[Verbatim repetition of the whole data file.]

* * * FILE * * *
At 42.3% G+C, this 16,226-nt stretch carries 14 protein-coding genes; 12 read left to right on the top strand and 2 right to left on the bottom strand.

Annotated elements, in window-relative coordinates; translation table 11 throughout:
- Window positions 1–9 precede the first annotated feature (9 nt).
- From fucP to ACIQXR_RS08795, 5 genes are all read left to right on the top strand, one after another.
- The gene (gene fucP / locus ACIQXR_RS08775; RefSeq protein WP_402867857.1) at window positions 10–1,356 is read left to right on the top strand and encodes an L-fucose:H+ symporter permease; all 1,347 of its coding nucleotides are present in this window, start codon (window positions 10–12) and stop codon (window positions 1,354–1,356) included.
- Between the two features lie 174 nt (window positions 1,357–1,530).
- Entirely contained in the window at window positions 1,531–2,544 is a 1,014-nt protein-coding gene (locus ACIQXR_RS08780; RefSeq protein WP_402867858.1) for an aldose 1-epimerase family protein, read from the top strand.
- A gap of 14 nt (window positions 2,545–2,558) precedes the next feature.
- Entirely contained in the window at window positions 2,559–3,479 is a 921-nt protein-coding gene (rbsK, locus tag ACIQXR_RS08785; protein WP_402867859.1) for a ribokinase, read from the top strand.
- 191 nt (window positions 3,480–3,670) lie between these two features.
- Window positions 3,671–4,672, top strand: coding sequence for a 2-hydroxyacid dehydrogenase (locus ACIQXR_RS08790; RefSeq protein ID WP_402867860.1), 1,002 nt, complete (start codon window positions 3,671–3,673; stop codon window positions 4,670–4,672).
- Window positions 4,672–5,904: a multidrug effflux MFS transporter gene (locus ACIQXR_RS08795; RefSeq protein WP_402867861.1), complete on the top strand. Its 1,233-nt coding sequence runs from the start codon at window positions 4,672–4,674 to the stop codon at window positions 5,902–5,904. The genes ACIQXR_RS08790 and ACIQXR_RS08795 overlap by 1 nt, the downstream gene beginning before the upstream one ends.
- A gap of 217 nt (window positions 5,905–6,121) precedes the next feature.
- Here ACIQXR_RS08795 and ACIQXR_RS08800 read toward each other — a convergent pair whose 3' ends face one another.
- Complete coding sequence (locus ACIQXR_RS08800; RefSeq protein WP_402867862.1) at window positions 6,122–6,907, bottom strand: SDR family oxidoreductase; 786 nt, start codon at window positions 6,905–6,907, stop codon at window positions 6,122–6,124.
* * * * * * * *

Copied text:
At 42.3% G+C, this 16,226-nt stretch carries 14 protein-coding genes; 12 read left to right on the top strand and 2 right to left on the bottom strand.

Annotated elements, in window-relative coordinates; translation table 11 throughout:
- Window positions 1–9 precede the first annotated feature (9 nt).
- From fucP to ACIQXR_RS08795, 5 genes are all read left to right on the top strand, one after another.
- The gene (gene fucP / locus ACIQXR_RS08775; RefSeq protein WP_402867857.1) at window positions 10–1,356 is read left to right on the top strand and encodes an L-fucose:H+ symporter permease; all 1,347 of its coding nucleotides are present in this window, start codon (window positions 10–12) and stop codon (window positions 1,354–1,356) included.
- Between the two features lie 174 nt (window positions 1,357–1,530).
- Entirely contained in the window at window positions 1,531–2,544 is a 1,014-nt protein-coding gene (locus ACIQXR_RS08780; RefSeq protein WP_402867858.1) for an aldose 1-epimerase family protein, read from the top strand.
- A gap of 14 nt (window positions 2,545–2,558) precedes the next feature.
- Entirely contained in the window at window positions 2,559–3,479 is a 921-nt protein-coding gene (rbsK, locus tag ACIQXR_RS08785; protein WP_402867859.1) for a ribokinase, read from the top strand.
- 191 nt (window positions 3,480–3,670) lie between these two features.
- Window positions 3,671–4,672, top strand: coding sequence for a 2-hydroxyacid dehydrogenase (locus ACIQXR_RS08790; RefSeq protein ID WP_402867860.1), 1,002 nt, complete (start codon window positions 3,671–3,673; stop codon window positions 4,670–4,672).
- Window positions 4,672–5,904: a multidrug effflux MFS transporter gene (locus ACIQXR_RS08795; RefSeq protein WP_402867861.1), complete on the top strand. Its 1,233-nt coding sequence runs from the start codon at window positions 4,672–4,674 to the stop codon at window positions 5,902–5,904. The genes ACIQXR_RS08790 and ACIQXR_RS08795 overlap by 1 nt, the downstream gene beginning before the upstream one ends.
- A gap of 217 nt (window positions 5,905–6,121) precedes the next feature.
- Here ACIQXR_RS08795 and ACIQXR_RS08800 read toward each other — a convergent pair whose 3' ends face one another.
- Complete coding sequence (locus ACIQXR_RS08800; RefSeq protein WP_402867862.1) at window positions 6,122–6,907, bottom strand: SDR family oxidoreductase; 786 nt, start codon at window positions 6,905–6,907, stop codon at window positions 6,122–6,124.